This month my husband and I celebrated our thirtieth anniversary of wedded bliss. Okay, in truth all thirty years were not blissful. Some years were really good, some were full of challenge, and some were status quo. That is the nature of any partnership.
Still, in this day and age, a marriage that lasts thirty years is something to celebrate. I can’t think of even one of my classmates that I hung with that is still married to their first partner. That statement is not meant to be a slight to anyone who has suffered through a marriage break up but to point to the fact that marriage is not easy.
I thought about why we’ve lasted so long. We are still in love and for the most part still happy (there is that snoring thing after all) and we have no plans to change our relationship status on Facebook or anywhere else for that matter but over the years there have been three separate words of wisdom bestowed on me that has given me perspective to our success.
The first was a piece of advise my best bud’s mother gave to her that she past on to me. “The best thing you can do for your children is pick a good father for them.” No doubt the reverse is true as well. As a product of divorce myself, I feel strongly that children need both a father and a mother taking part in the raising to create decent human beings. While I will concede that as long as both parties are dedicated to their children, divorced couples can do a great job as well but having the security of both parents committed to each other as well builds a strong family unit that creates self confident offspring.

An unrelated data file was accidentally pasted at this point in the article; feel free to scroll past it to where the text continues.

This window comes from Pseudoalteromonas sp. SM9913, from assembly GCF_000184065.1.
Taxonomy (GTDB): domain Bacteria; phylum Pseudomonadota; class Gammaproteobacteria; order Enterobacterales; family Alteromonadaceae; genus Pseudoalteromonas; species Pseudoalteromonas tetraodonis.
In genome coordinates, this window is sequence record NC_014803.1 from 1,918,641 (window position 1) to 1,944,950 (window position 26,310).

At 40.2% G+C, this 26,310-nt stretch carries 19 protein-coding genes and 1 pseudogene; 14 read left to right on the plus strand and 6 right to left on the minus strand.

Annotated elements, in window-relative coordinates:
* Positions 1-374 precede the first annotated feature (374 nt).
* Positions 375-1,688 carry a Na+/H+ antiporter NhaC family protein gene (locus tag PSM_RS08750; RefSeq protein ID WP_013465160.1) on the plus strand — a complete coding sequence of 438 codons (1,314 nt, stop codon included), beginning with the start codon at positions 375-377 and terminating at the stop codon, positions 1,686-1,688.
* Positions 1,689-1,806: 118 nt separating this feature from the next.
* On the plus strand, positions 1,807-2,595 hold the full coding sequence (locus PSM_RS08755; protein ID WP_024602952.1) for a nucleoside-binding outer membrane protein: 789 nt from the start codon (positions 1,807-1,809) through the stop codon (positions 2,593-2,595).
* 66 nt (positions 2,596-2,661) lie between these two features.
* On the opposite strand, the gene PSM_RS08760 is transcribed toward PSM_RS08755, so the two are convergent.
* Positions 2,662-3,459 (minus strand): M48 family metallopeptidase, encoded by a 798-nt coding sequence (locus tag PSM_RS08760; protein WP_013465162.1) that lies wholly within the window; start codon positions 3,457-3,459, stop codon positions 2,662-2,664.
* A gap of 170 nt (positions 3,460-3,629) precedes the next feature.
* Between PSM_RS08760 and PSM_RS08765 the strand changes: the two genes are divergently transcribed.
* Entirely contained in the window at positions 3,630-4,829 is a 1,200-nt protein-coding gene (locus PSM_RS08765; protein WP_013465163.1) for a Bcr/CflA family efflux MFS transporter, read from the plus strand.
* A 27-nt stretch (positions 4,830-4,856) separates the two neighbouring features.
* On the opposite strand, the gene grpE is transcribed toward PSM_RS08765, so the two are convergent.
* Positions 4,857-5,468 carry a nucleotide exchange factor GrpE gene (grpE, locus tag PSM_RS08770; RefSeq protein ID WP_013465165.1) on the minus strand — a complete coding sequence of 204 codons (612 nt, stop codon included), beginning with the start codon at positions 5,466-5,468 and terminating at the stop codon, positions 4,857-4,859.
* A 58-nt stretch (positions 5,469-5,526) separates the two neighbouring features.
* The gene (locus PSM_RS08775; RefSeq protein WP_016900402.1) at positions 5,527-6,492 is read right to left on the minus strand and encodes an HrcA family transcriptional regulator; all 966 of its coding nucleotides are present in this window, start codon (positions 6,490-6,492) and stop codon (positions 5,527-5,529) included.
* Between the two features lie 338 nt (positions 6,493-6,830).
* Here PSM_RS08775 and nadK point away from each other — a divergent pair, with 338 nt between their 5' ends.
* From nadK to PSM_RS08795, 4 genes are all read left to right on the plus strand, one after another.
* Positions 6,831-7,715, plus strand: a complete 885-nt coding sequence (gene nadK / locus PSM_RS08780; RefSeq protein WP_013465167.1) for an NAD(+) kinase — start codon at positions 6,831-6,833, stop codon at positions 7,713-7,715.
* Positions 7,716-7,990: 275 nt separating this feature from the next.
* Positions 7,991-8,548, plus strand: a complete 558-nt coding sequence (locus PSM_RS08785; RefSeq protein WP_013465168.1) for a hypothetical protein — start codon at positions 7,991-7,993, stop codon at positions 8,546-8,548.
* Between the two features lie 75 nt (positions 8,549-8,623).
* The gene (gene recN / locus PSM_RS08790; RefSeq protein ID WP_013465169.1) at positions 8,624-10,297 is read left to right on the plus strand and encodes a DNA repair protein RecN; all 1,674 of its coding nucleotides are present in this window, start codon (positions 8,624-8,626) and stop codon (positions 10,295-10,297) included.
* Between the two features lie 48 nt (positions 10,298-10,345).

I remember thinking, the first time I was told this advice, how blind ass lucky I was. I got married when I was 21. What does any 21 year old know about picking a good co-parent for their future children. All I knew was that I was head over heals in love and wanted to spend the rest of my life with this man. Although, in retrospect, I do remember being impressed with how my husband interacted with his parents and siblings so maybe on some subconscious level I was looking for a good parent for my future kids.
The second piece of advise I got along the way was more of a statement than advise. A retired friend of mine who has a successful marriage told me that when her husband asked her to marry him, she thought to herself, “this is someone who I could hang out with for the rest of my life.”
Love is important for making a marriage last but when you are young, love can be mistaken for passion. For a marriage to be successful you have to really like each other and actually want to be with each other, hanging out doing day to day things. When you are old and married for years and years, friendship becomes more fulfilling than passion.
The third piece of wisdom came from an unlikely source. While flipping through the channels one night I came across the movie “Serious Moonlight” with Meg Ryan and Timothy Hutton. In the movie the husband is having an affair and planning on leaving the marriage and the wife goes to extremes to stop him. In one scene, the wife (Meg Ryan) says to the husband (Timothy Hutton), “You promised me we would be together forever. How can you break that promise?”
At the end of the day, marriage is about commitment. We give our word that we will love, honour, cherish, and put no other before them. Along the way, you will tempted, you will have second thoughts, you may even not like your partner for periods of time but if you value the sacredness of making a promise you will weather whatever storm may come and stick it out.
Our word is one of the only thing a person can truly give of themselves. Honorable people don’t break their promises. A couple is more apt to work through difficulties if you are committed and have complete trust that your partner is just as committed to the promise as well.
I feel incredible blessed that my husband and I have been able to make a good life together and that we were able to show our children a loving example of marriage while giving them a strong family unit to feel safe in so they could grow and become amazing human beings.
As a gift to each other we are off to Mexico to toast our longevity with a Margarita or two in the sun and with a little luck look forward to another thirty years.